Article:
‘Hot strike summer’ is getting hotter. Workers across the public and private sector, from refuse collectors to call centre operators, are currently taking industrial action. In the autumn, we might see nurses, teachers, civil servants and firefighters joining their ranks as resistance to the cost of living crisis grows. So, it might seem strange that the government has stopped recording all but the barest of data on strikes.
Records of strikes in Britain began in 1891, using three measurements: the number of strikes (called ‘stoppages’), the number of workers involved, and the number of days not worked (called ‘days lost’). This data was broken down by sector, region and nation, so it existed for England, Scotland, Wales and Northern Ireland as well as for the UK as a whole. For over five decades, the government produced an annual article summarising the state of play for the previous calendar year.
On 17 May 2019, the Office for National Statistics (ONS) published the annual strike data for 2018. Since then, there have been no such reports. This means we have no overview of strike action in Britain for the last three years.
A year later, a statement was inserted into the May 2019 publication. “The effects of the pandemic on ONS capacity and capability during this period means we have reviewed the existing labour market releases,” it read. “As a result, data collection and publication of labour disputes will cease for the foreseeable future. This action will protect the delivery and quality of our remaining outputs as well as ensuring we can respond to new demands as a direct result of Covid-19”. In short: the strike data service had ceased operation.
Since then, there’s been no update on the future publication of any strike statistics. “Next release: To be announced” reads the message on the ONS webpage. Yet throughout the pandemic, the ONS has continued to publish the number of days not worked per month.
If the ONS can continue to gather data on the number of days not worked, it must also know how many strikes there have been and the number of workers involved in these strikes. Indeed, with a little digging around, the monthly statistics for number of strikes and number of workers involved can be found on the ONS website (although only up to January 2020). But this doesn’t mean the annual statistics can be worked out, as some strikes span a number of months.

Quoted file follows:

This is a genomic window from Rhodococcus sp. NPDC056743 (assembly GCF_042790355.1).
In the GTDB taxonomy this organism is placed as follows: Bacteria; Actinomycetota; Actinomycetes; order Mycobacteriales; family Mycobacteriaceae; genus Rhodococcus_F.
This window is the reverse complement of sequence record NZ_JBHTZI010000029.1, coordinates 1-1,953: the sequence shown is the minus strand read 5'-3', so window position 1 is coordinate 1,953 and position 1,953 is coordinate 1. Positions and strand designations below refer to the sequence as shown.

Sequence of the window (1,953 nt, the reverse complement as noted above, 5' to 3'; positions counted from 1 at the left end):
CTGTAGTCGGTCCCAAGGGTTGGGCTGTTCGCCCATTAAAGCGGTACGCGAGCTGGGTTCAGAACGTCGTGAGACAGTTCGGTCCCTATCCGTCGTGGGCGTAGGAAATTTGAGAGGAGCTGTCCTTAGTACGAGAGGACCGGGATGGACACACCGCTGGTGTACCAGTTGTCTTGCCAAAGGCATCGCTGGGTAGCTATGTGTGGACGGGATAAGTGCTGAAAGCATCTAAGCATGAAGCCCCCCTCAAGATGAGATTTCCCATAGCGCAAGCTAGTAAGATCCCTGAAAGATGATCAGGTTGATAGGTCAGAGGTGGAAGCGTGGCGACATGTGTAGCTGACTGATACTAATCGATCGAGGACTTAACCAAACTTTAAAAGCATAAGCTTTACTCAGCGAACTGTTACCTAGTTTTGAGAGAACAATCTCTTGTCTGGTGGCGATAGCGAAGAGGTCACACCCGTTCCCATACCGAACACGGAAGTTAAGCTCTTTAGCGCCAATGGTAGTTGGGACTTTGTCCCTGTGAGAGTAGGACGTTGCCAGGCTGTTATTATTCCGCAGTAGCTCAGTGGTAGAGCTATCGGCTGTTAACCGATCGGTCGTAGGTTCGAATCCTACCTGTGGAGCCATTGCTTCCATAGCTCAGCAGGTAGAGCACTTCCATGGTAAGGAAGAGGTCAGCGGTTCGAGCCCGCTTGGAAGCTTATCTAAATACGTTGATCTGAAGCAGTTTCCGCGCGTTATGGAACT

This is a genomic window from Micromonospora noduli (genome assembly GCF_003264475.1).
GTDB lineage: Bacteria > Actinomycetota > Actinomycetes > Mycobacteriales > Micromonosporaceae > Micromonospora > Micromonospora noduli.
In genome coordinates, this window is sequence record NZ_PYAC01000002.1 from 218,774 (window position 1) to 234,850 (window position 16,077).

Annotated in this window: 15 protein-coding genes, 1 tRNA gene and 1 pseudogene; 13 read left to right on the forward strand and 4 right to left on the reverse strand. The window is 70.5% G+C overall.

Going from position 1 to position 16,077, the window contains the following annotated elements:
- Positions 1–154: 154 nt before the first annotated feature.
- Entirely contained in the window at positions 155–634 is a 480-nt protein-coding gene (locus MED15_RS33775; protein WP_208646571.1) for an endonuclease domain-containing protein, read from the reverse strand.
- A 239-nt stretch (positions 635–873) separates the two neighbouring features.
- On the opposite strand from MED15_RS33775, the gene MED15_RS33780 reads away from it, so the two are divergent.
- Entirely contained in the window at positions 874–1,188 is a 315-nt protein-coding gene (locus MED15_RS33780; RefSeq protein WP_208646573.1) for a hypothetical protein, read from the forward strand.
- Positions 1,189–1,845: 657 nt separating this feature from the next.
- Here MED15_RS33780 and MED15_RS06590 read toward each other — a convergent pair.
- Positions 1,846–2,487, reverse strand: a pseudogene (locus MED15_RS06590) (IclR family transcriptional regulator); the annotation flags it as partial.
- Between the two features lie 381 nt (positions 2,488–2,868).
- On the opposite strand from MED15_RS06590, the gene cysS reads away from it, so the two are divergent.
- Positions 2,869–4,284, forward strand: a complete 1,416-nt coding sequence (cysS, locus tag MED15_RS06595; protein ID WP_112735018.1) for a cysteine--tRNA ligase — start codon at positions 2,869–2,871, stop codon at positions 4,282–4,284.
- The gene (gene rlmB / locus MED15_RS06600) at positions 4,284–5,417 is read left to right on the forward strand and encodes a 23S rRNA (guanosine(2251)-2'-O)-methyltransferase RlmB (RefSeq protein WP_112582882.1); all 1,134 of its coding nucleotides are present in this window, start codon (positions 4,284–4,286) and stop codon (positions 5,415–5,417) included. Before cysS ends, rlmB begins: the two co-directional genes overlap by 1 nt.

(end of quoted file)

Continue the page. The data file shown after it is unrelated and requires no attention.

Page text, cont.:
Ultimately, woefully incomplete data means that the biggest wave of industrial action for years go largely unrecorded. We can’t rely on the media to record this comprehensively because even the most diligent outlets can only provide snapshots. As such, the public are being kept in the dark about the state of the labour movement.
Are there any other means of gathering the data? While Strike Map UK is a welcome new addition to the data landscape, it’s dependent on unions or others submitting details of strikes, doesn’t cover how many workers are involved in each strike, and doesn’t build up longitudinal time-series data.
There is, however, one other source of data – a result of the 2016 Trade Union Act. All unions are obliged to provide data on balloting for strikes and industrial action, along with records of any form of industrial action taken – even that which falls short of strike, such as an overtime ban – when they make their annual returns to the Certification Officer (the government body that regulates unions’ internal affairs). Since 2018, unions have provided this data to the government annually.
This data records the number of strikes which have occurred and how long they were, but not the number of workers involved or where wildcat strikes took place. The data is published at least six months after the year it reports on. It’s difficult to believe that – dysfunctional as it is – the government couldn’t combine this union-submitted data with the data the ONS still gathers (but doesn’t publish) to provide a more complete picture of industrial action in Britain. But currently, Britain – like Greece, Italy and Portugal – doesn’t publish these vital statistics.
Why not? Well, because the government doesn’t want to. In fact, with both prospective Conservative leadership candidates promising more crackdowns on organised action, it makes sense that the party would scrap a statistical service that kept the public informed about the state and power of the labour movement. In the months and years to come, this is a loss workers will only feel more keenly.
Gregor Gall is a visiting professor of industrial relations at the University of Leeds.